“The changes wrought by COVID 19 have allowed NALT and the Partnership for Water Sustainability to dare to be bold in integrating technology platforms and co-host what we anticipate will be a compelling virtual symposium. We are integrating Zoom and YouTube to create a viewing experience that captures the passion, knowledge and wisdom of our team members in conversation. The vision for the Video Trilogy Series is that it will take on a life of its own as a legacy resource that informs, educate and creates understanding,” states David Mackenzie. He is the technical director for production of the series.

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VIDEO 1 / STEWARDSHIP COLLABORATION / WATERSHED MOMENTS VIRTUAL SYMPOSIUM / AVAILABLE ON YOUTUBE: Titled “BC’s Climate Reality, Inter-Regional Collaboration & Actionable Visions”, two versions are available for viewing / one is the stand-alone documentary; the other is the livestream broadcast which includes the Q & A session / Video 1 was livestreamed on November 19, 2020


The first module in Watershed Moments features a dynamic team comprised of five women. They are leading programs that strive to ‘reconnect land and water in altered landscapes’ in four regional districts on the east coast of Vancouver Island. “The panel delivered a sincere and honest discussion that held viewers’ interest and raised awareness on what is happening with respect to water and watershed protection on Vancouver Island. Job well done. Viewers are certain to tune in to the next symposium,” stated John Finnie via email at the conclusion of the broadcast.

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PROGRAM INFORMATION FOR WATERSHED MOMENTS, THE VIDEO TRILOGY SERIES: Re-Imagining the 3rd Annual Vancouver Island Symposium for online delivery to showcase “Actionable Visions for Reconnecting Hydrology and Ecology in an Altered Landscape” on YouTube on November 19 / November 26 / December 3


“In the age of COVID 19, it is necessary to adapt and evolve in response to the new reality imposed by physical distancing. How could we avoid going down the same pathway as others, which would be to subject viewers to a day of staring at their computer screens? And so the plan took shape for a unique and interactive experience via YouTube in combination with Zoom. We are bringing our three teams together in a safe space for a series of in-person, facilitated conversations. Immediately after watching each video on YouTube, our virtual audience will be able to chat in real-time with the presentation team,” stated Kim Stephens.

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INTERNATIONAL YEAR OF THE SALMON IS A POTENTIAL GAME-CHANGER: Multi-year program is not just about fish; it is about humankind creating sustainable landscapes for people and salmon – following the live broadcasts, “Watershed Moments, the Video Trilogy Series” will be accessible as a legacy educational resource on YouTube (Announcement #5, November 2020)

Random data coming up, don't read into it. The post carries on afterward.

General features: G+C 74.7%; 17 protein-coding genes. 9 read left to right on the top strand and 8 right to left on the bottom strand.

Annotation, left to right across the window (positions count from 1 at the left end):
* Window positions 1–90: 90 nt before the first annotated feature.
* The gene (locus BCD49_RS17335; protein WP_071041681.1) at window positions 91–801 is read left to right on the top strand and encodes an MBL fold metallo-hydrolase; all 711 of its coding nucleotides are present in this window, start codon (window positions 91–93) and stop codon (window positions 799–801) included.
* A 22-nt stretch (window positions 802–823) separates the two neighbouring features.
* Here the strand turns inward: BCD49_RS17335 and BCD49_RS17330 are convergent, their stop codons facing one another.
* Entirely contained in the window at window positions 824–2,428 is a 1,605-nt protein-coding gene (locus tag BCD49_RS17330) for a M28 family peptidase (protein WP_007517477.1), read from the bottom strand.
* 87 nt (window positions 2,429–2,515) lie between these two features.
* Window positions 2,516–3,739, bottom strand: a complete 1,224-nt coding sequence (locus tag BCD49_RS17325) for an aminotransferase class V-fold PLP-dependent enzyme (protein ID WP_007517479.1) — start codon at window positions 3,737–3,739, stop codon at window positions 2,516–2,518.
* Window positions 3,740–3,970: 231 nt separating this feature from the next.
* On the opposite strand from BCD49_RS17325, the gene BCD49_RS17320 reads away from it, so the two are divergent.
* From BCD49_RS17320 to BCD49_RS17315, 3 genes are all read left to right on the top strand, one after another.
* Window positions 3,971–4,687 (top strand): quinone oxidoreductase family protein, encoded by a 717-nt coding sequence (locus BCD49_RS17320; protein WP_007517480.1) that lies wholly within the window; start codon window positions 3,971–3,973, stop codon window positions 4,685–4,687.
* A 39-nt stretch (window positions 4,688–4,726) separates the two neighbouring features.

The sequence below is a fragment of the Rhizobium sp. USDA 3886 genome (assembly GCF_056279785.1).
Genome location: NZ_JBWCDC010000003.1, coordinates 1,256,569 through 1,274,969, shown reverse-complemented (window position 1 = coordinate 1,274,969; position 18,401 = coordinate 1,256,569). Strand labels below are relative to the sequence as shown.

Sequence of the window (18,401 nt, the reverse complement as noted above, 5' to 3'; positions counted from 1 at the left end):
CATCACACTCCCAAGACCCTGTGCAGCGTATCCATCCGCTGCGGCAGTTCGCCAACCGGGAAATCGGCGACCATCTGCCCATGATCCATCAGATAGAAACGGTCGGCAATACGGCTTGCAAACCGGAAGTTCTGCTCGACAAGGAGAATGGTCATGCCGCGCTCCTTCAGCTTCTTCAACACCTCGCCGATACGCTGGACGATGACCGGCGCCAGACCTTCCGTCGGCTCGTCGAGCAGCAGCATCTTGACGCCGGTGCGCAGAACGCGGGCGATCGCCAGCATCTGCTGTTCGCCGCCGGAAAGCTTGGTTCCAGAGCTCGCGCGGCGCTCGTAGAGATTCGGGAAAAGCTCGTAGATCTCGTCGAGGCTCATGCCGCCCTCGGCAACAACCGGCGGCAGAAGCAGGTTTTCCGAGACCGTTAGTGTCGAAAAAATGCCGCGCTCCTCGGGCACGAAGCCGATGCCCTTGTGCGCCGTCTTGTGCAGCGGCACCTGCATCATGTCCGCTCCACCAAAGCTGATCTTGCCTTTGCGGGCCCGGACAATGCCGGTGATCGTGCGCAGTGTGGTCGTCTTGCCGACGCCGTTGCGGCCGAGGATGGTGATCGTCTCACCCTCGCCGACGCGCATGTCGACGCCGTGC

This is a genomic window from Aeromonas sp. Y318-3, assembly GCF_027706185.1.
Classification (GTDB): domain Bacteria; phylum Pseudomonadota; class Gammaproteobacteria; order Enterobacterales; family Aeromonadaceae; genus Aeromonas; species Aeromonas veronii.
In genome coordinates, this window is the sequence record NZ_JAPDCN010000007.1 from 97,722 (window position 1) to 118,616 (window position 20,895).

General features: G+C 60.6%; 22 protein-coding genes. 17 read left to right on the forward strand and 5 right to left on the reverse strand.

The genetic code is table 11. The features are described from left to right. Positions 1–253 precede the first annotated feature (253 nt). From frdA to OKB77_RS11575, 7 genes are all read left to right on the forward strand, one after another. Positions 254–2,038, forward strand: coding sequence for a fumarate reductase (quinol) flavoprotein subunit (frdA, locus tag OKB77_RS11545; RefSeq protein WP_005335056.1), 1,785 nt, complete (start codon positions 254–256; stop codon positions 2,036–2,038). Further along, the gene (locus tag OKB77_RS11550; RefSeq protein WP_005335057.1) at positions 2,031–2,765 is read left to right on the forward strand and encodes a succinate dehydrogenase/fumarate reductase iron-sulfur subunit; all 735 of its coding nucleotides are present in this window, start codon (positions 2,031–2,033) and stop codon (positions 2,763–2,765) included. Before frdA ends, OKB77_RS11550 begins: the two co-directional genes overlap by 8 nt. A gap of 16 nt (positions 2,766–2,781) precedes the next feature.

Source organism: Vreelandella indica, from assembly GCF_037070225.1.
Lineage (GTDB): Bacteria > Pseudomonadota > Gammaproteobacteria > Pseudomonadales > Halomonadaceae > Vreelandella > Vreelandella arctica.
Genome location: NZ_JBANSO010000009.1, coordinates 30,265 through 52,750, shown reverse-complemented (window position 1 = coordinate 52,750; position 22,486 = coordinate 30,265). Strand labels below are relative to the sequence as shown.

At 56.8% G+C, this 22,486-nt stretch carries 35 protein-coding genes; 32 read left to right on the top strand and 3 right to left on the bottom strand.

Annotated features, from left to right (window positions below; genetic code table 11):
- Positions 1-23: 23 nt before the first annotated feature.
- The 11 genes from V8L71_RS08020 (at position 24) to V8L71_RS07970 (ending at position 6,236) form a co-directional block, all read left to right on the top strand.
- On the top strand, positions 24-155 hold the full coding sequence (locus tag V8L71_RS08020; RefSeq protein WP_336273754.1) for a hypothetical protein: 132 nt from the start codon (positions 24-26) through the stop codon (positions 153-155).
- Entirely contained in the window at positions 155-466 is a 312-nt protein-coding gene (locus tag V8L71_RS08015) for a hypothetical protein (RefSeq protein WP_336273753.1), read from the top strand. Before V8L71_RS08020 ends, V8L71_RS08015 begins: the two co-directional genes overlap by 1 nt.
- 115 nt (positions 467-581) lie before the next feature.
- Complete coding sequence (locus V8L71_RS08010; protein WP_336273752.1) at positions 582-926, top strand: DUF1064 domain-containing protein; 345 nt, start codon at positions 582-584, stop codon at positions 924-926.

“How do we encapsulate the human element? It is not just our impact on things. It is much more. It is our behaviour. It is how our behaviour has changed over the decades. We are trying to make things better. The way we are managing really goes well with the designing with nature concept. We are part of nature. We are part of the ecosystem. We have a big effect because there are so many of us. We change the landscape profoundly. But we are still part it,” stated Dr. Peter Tschaplinski.

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RIPARIAN AREAS – WHERE CULTURE JOINS ECOLOGY: “Fighting the negative effects of climate change is hard work. Our creeks are our frontline of climate change mitigation,” stated Paul Chapman, Chair of the Vancouver Island Symposia Series on Water Stewardship in a Changing Climate, in his presentation to Nanaimo City Council (June 2020)


“Protecting our natural systems to preserve natural water balance is one of the most effective things we can do to be a resilient community in the face of climate change. Let’s not make the hard work harder by degrading the systems we are going to need to increasingly rely on. The solution is healthy functioning watersheds, the problem is riparian development coupled with the effects of climate change and the ever-increasing cost and invasiveness of engineered solutions seeking to mimic natural function. When you make a decision about development in a riparian area, you are making a climate change decision,” stated Paul Chapman.